Patents rates are a useful indicator of innovative activity

The US is increasingly becoming a knowledge-based economy, and as a result, the markers of wealth are shifting from the kinds of tangible assets that characterized the old industrial economy (like huge factory complexes) to much more intangible assets (the creativity and innovativeness of workers and organizations). Most of our statistical measures of economic activity were crafted for our machine-age economy, so its often a challenge to come up with measures of the new, intangible wealth that characterizes today’s economy.

One useful indicator of innovative capacity is patenting. The US government awards patents for novel ideas, and patent records record not only the name of the inventor, but her location as well. As a result, its possible to map and tabulate the density of patenting in different states and metropolitan areas.  The US Patent and Trademark Office provides a periodic tabulation of patent data, and you can also drill down to particular patent categories to identify the kinds of technologies that are present in a particular location, and even track down the number of patents awarded to particular firms or inventors.

To rank metro areas by innovativeness, we’ve computed the number of patents issued per 100,000 population for each of the nation’s metropolitan areas with more than a million population. San Jose–home of Silicon Valley–is far and away the most prolific patenter among US metro areas (it has about 770 patents per 100,000, a number that flows off the chart).  Other tech centers are also leaders in patents per capita including San Francisco, San Diego, Austin, Seattle, Raleigh and Boston.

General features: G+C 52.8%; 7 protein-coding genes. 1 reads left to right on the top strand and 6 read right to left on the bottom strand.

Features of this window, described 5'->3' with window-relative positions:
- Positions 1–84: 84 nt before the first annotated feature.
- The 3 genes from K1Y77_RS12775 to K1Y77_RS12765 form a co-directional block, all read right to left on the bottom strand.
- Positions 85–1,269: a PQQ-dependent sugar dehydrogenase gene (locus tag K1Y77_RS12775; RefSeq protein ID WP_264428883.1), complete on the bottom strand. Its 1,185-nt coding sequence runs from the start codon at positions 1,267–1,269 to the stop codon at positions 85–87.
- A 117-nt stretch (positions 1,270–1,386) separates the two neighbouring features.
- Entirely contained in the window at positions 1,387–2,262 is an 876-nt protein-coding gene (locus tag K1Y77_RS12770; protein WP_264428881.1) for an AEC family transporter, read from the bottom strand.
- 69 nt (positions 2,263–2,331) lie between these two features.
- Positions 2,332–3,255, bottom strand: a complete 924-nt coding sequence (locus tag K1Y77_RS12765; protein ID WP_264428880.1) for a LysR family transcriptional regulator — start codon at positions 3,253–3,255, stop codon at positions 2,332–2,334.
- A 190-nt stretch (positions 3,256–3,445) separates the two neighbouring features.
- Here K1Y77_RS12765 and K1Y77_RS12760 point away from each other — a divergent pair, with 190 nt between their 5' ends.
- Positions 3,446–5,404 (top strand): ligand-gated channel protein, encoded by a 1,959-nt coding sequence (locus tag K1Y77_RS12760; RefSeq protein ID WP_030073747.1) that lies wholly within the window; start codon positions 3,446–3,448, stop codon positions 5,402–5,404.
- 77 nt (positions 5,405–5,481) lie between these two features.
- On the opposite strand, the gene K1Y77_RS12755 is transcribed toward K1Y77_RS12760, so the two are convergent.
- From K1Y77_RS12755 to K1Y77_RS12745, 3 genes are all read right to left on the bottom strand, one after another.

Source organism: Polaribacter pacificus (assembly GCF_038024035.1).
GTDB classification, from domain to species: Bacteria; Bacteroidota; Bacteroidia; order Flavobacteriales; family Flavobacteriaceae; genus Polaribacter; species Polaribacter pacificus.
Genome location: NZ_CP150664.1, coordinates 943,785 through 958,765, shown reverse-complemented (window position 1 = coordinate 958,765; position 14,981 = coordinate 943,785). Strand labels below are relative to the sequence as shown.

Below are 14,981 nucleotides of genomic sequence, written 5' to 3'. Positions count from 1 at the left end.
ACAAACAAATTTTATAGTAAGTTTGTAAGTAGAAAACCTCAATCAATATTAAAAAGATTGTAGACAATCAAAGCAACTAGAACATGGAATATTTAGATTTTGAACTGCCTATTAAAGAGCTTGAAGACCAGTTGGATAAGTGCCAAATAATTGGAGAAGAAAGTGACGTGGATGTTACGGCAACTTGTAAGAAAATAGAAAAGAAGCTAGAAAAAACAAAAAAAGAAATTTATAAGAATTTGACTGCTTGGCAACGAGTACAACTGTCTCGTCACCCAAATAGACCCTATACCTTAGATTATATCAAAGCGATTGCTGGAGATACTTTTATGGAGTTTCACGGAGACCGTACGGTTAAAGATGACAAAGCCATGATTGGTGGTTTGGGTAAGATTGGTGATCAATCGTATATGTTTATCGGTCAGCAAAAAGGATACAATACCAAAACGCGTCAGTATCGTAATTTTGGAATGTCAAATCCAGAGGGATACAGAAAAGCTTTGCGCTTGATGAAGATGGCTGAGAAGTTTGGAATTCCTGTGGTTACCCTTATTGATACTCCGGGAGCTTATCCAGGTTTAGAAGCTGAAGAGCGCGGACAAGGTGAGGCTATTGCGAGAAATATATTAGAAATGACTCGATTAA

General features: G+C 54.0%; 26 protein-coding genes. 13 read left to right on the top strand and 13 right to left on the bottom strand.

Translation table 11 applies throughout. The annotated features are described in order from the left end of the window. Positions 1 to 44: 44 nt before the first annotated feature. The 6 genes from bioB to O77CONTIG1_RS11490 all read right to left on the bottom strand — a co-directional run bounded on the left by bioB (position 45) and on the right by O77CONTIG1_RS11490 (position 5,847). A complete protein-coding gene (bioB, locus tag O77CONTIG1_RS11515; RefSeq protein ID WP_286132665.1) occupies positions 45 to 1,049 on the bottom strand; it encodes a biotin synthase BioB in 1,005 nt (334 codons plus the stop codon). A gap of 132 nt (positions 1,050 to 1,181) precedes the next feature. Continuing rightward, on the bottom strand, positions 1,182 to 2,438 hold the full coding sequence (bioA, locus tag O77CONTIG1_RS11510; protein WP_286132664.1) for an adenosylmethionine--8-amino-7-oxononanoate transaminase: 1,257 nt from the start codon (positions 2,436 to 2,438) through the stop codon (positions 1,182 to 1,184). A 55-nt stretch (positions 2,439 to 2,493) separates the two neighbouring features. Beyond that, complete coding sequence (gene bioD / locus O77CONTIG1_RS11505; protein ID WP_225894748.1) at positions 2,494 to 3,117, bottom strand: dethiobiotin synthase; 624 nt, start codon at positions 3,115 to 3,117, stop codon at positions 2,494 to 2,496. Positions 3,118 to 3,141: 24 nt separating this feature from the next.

As the data show, the distribution of patenting activity is highly skewed to tech centers.  The typical large metropolitan area has just 40 patents per 100,000 workers.  (The gray bar on the chart shows the inter-quartile range; about half of all metro areas get between 20 and 60 patents per 100,000 workers. The least patent-intensive metros include a group of mostly Southern cities (Virginia Beach, Birmingham, and New Orleans).

To be sure, there are important limits to patents as an indicator. Patenting is extremely common in some industries (like biotechnology and semiconductors), where the ownership of intellectual property is both an important source of competitive advantage (and a bevy of patents is an important source of trading stock for working out cross licensing agreements for firms with complementary technologies).  In some industries, patenting is rare, or unknown altogether. New styles and designs for apparel, for example, are seldom patented.